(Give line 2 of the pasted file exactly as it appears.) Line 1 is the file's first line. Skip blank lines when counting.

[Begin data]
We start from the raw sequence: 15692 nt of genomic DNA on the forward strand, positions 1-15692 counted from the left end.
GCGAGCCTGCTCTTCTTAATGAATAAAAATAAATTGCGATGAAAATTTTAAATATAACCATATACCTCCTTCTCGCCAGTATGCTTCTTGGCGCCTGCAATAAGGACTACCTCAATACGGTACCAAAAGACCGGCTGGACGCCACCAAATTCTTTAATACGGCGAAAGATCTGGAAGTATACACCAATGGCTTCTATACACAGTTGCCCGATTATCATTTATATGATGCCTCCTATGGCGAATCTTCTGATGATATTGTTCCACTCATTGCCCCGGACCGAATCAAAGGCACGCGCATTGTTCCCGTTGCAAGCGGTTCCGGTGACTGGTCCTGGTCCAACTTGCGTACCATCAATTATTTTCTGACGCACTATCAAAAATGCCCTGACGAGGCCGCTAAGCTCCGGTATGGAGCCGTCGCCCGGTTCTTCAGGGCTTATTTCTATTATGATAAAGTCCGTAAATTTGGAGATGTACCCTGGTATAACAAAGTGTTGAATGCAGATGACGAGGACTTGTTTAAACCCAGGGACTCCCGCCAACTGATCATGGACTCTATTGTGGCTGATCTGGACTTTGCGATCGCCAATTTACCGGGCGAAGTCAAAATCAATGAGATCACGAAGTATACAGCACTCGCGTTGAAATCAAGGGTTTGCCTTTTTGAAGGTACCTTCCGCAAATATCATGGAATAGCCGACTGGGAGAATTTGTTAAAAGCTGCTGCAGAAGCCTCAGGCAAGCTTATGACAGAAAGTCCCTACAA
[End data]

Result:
GCGAGCCTGCTCTTCTTAATGAATAAAAATAAATTGCGATGAAAATTTTAAATATAACCATATACCTCCTTCTCGCCAGTATGCTTCTTGGCGCCTGCAATAAGGACTACCTCAATACGGTACCAAAAGACCGGCTGGACGCCACCAAATTCTTTAATACGGCGAAAGATCTGGAAGTATACACCAATGGCTTCTATACACAGTTGCCCGATTATCATTTATATGATGCCTCCTATGGCGAATCTTCTGATGATATTGTTCCACTCATTGCCCCGGACCGAATCAAAGGCACGCGCATTGTTCCCGTTGCAAGCGGTTCCGGTGACTGGTCCTGGTCCAACTTGCGTACCATCAATTATTTTCTGACGCACTATCAAAAATGCCCTGACGAGGCCGCTAAGCTCCGGTATGGAGCCGTCGCCCGGTTCTTCAGGGCTTATTTCTATTATGATAAAGTCCGTAAATTTGGAGATGTACCCTGGTATAACAAAGTGTTGAATGCAGATGACGAGGACTTGTTTAAACCCAGGGACTCCCGCCAACTGATCATGGACTCTATTGTGGCTGATCTGGACTTTGCGATCGCCAATTTACCGGGCGAAGTCAAAATCAATGAGATCACGAAGTATACAGCACTCGCGTTGAAATCAAGGGTTTGCCTTTTTGAAGGTACCTTCCGCAAATATCATGGAATAGCCGACTGGGAGAATTTGTTAAAAGCTGCTGCAGAAGCCTCAGGCAAGCTTATGACAGAAAGTCCCTACAA